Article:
This presentation examines and critiques the diagnostic criteria and theoretical concepts that are associated with borderline personality disorder (BPD). The primary characteristic of BPD is considered to be the instability of interpersonal relationships, self-image, and emotion. Since first being approved as a psychiatric diagnostic category since 1980, BPD has been the center of controversy. First, some critics believe that BPD has become a pejorative catch-all label for clients who are difficult to treat. Second, research indicates that women are more likely to receive this diagnosis, even when the pattern of their symptoms is similar to that of men. Because of cultural stereotypes, characteristics that may be seen as “borderline” in women may not be seen as dysfunctional in men. Third, some clinicians’ and researchers’ definitions and understandings of BPD have been shown to be inconsistent with diagnostic criteria outlined in psychiatric manuals. This presentation will provide an overview of these issues as well as commentary about alternative ways of conceptualizing a “borderline” pattern of behavior, which is often associated with a history of childhood sexual abuse or some other type of traumatic history.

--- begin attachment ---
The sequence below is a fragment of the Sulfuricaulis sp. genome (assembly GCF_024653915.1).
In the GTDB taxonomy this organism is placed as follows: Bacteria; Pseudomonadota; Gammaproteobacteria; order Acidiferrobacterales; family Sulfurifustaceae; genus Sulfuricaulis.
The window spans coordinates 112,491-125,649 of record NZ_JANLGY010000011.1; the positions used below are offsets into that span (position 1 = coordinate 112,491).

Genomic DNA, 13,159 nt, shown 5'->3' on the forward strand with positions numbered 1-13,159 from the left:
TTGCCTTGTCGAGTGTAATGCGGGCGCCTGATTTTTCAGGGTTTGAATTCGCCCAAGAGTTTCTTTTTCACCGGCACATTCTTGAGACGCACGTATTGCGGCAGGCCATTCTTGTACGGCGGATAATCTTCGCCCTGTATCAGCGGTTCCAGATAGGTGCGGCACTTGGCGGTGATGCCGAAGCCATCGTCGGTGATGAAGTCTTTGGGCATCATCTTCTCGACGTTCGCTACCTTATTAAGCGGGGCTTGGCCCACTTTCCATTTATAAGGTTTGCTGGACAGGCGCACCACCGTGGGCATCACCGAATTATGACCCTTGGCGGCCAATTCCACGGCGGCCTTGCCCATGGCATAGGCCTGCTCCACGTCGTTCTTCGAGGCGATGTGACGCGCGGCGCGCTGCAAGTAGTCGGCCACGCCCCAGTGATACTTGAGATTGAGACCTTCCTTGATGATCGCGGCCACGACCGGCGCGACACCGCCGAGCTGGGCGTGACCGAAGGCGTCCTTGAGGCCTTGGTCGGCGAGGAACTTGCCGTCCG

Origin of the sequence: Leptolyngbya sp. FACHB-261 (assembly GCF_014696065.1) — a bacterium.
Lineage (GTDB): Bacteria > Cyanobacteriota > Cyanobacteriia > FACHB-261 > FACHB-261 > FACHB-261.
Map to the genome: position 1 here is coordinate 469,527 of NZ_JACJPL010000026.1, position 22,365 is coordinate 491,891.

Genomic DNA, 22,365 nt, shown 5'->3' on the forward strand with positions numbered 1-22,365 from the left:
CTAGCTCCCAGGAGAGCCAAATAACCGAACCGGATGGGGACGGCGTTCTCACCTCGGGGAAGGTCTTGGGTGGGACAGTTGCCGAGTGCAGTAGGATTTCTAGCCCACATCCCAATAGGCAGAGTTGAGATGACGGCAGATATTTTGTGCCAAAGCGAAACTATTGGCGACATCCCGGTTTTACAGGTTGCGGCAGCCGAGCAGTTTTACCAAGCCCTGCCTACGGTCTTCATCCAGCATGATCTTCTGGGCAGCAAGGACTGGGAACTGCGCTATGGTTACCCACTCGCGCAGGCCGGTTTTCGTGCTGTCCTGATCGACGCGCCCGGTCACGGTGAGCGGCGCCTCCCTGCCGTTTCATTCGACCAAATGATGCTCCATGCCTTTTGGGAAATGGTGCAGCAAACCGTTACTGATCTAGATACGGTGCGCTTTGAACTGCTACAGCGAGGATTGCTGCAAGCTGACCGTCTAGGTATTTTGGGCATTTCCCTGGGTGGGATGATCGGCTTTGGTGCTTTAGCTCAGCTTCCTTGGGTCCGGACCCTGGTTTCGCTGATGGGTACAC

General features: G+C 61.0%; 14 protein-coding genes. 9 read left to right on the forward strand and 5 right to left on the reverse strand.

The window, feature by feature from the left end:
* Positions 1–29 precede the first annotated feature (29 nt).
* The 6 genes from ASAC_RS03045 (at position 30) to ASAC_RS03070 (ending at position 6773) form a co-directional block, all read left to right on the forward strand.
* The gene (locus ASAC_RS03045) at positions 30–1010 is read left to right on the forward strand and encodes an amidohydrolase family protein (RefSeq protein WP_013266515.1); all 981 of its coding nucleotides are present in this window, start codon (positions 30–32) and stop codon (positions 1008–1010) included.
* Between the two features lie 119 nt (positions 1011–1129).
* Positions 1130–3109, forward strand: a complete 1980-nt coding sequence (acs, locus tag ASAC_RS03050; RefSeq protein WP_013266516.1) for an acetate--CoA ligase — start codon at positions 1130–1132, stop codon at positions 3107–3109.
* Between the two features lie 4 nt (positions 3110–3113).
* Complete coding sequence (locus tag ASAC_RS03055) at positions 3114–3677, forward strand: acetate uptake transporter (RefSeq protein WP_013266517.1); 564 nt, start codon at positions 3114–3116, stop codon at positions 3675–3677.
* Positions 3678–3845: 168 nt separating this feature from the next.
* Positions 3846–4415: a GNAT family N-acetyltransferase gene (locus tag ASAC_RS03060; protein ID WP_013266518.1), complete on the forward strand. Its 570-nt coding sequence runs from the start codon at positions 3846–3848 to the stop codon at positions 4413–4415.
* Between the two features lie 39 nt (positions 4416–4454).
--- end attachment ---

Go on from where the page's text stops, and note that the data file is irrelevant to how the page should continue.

Daniel Mullin, ’00 Elk Grove Village, IL
Majors: Psychology and Philosophy
Sponsor: Carolyn Enns